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Sam Hinkie Situation Shows Leaders Can Never Turn Over the Narrative

April 13th, 2016

Last week, the Philadelphia 76ers said goodbye to Sam Hinkie, one of the most enigmatic and polarizing general managers in team history.

Hinkie took the reins of the storied NBA franchise less than three years ago, in May 2013, and embarked on what many considered the most radical experiment in American sports. While many diehard supporters believed in his plan and the “trust the process” mantra, Hinkie was notably secretive and avoided the press, which alienated beat reporters, basketball insiders and fans alike. Ultimately, the widespread backlash proved too much for the Sixers’ owners, and led to Hinkie’s resignation (or removal, depending on your perspective).

It has been a bizarre and fascinating story for sports fans, especially here in Philly, earning all the expected hot takes on ESPN and the requisite Twitter memes. But what lesson does this hold for communicators outside basketball circles?

In any business, there are consequences when an organization loses control of its narrative. As public relations professionals, we know that proactively telling our stories is critical to business success, but there are many situations where business leaders would prefer to stay silent or offer as little information as possible. Some executives view PR as a bother, a nice-to-have rather than a necessary part of building a brand, something to be done only when all the more important work is finished.

The Hinkie saga shows that’s anything but true. Without much public explanation of their unique philosophy and strategy, or even simply validating their audience’s concern, there was a vacuum of information, and pundits eagerly filled it with their own hot air. Instead of people talking about how the Sixers were building, all the conversation revolved around how they were tanking.

Let’s be clear – this certainly isn’t a reflection on the Sixers’ marketing team, which, in our opinion, is one of the best in the business. But we also frequently see that while businesses may be killing it at certain campaigns and on a number of different channels, executives in other departments can’t be convinced to see the value in PR.

Ironically, it was only through Hinkie’s leaked 13-page, investor letter-style resignation that we gained any actual insight into their former GM’s media relations approach, which appears to have been very much a conscious decision.

“We often chose not to defend ourselves against much of the criticism,” the letter reads, “largely in an effort to stay true to the ideal of having the longest view in the room.”

In other words, he believed there to be a competitive advantage in staying quiet, and there’s certainly validity in that. Far be it from us to evaluate anyone else’s business strategy from afar, especially that of an analytics guru.

But what that strategy doesn’t take into account is the full opportunity cost. Businesses of all kinds have traditionally taken a similar risk-averse approach to PR, defaulting toward withholding information if there’s no reason to release it, rather than releasing it if there’s no reason not to. This is natural, but narrow-minded. In many cases, silence doesn’t just avoid risk – it runs the risk of making the organization appear arrogant, apathetic or even inept.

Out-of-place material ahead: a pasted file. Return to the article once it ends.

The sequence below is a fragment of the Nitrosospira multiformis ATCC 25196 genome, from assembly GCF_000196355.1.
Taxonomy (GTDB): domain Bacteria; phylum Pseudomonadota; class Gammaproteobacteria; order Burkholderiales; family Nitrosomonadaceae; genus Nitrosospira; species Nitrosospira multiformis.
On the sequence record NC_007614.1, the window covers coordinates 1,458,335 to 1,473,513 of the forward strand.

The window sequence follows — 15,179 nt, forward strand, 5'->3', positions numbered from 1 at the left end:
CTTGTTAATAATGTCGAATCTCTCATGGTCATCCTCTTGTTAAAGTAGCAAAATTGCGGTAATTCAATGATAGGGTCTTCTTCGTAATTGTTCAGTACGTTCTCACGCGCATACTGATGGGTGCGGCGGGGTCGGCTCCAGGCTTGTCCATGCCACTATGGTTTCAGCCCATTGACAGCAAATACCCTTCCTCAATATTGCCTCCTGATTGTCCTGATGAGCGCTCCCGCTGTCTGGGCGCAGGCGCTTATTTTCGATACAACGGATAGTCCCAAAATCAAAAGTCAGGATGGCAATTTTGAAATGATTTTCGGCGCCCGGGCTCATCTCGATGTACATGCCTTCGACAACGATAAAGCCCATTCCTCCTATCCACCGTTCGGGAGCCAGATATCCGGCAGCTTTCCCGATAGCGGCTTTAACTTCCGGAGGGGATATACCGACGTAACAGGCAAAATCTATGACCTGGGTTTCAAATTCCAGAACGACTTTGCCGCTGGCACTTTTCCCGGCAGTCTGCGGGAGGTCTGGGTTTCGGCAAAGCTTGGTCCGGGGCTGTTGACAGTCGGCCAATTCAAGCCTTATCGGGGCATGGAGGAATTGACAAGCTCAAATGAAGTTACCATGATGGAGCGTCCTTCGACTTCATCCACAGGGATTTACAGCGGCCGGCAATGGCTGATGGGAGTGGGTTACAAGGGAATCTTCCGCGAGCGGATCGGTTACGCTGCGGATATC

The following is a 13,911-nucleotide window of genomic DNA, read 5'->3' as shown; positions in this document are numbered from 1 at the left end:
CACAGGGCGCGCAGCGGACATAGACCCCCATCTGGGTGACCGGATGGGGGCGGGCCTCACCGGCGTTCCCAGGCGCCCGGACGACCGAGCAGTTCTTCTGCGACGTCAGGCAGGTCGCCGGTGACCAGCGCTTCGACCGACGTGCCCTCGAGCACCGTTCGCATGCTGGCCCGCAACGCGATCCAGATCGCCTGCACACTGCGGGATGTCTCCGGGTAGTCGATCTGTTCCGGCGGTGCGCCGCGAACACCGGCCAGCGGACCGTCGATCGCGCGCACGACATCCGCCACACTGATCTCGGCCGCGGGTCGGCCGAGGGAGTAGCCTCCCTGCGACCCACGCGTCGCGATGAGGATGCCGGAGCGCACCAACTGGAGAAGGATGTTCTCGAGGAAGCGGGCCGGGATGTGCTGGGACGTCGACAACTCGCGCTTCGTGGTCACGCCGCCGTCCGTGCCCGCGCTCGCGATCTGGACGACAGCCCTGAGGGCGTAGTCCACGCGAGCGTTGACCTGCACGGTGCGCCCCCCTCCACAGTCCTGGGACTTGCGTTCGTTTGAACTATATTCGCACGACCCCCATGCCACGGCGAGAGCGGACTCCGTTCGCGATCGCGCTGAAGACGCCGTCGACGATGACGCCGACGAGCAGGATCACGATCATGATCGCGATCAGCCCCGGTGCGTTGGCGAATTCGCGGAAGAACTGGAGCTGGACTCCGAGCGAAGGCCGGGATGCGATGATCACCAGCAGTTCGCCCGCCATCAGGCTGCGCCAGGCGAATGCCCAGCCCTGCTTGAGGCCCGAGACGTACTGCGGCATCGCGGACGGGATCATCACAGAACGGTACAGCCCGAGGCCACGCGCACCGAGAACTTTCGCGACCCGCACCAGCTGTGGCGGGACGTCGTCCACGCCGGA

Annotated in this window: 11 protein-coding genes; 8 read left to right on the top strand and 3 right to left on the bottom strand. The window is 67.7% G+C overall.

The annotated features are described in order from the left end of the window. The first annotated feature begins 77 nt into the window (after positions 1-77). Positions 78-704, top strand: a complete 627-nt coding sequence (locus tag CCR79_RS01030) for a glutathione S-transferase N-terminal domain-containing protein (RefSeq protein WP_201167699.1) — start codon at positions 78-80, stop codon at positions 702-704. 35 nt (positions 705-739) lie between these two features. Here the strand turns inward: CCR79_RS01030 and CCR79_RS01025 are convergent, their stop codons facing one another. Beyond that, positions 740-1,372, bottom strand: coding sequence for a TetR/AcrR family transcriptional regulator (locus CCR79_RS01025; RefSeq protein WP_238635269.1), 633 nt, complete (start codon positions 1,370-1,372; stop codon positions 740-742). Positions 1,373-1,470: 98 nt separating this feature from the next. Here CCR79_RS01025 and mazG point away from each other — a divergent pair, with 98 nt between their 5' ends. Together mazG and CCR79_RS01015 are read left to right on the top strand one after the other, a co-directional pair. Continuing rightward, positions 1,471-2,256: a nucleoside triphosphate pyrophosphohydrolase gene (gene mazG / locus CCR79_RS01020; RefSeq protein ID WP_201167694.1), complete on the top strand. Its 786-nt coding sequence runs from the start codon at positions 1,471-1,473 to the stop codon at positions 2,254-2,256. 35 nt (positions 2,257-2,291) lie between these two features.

Furthermore, reducing communications to the absolute minimum may minimize the risk of saying something regretful, but it also misses any opportunity to gain allies and advocates through careful messaging. Unlike a professional sports season, publicity isn’t a zero-sum game. A smart communications approach considers the risks of speaking out, weighs them against the risks of not speaking, and then evaluates the potential rewards as well.

In fairness, Hinkie did admit that his lack of media relations created issues for the franchise, and steadily became more open over his tenure.

In May 2014, a year after joining the franchise, he made this admission of sorts: “I don’t spend a lot of time in the media, which sometimes I catch trouble for.” This past December, he was even more open, saying, “I’ve been quiet. And in that vacuum, people fill in with their own notions of me and what’s going on. If that has painted the organization in a bad light, I don’t like that.”

Finally, just the day before his resignation was announced, Hinkie’s most extensive and revealing interview yet was aired in an hour-long podcast with ESPN’s Zach Lowe. Tellingly, Lowe begins his questioning this way: “You have famously done not very much media since taking over in Philadelphia. Why are you on this podcast? What are you doing here?”

Hinkie again said that his goal was to more proactively communicate what the Sixers were doing, and he made a compelling case, but it was clearly too little too late. The next day, news broke of his resignation. The reporters who struggled for access over the years, not surprisingly, were quick to say good riddance.

Lowe addressed the odd timing himself in his follow-up podcast, and also discussed the situation with NBA analyst and former coach Jeff Van Gundy, who’s own analysis of the situation certainly rings true.

“I thought he should have been more media friendly, like a lot of these guys are who basically own the media, because I think it gets you the benefit of the doubt,” Van Gundy said, “and I think that benefit of the doubt is obviously critical when it comes to handling the losing Philly’s gone through and keeping ownership in your corner.”

We’ll never know if a more communications-friendly approach would have given Hinkie more time, and while the future of the Sixers franchise is very much undecided, the lesson for business leaders is very clear – tell your organization’s story, or you’ll let others do so for you. The ball’s in your court.

Posted Under: Storytelling
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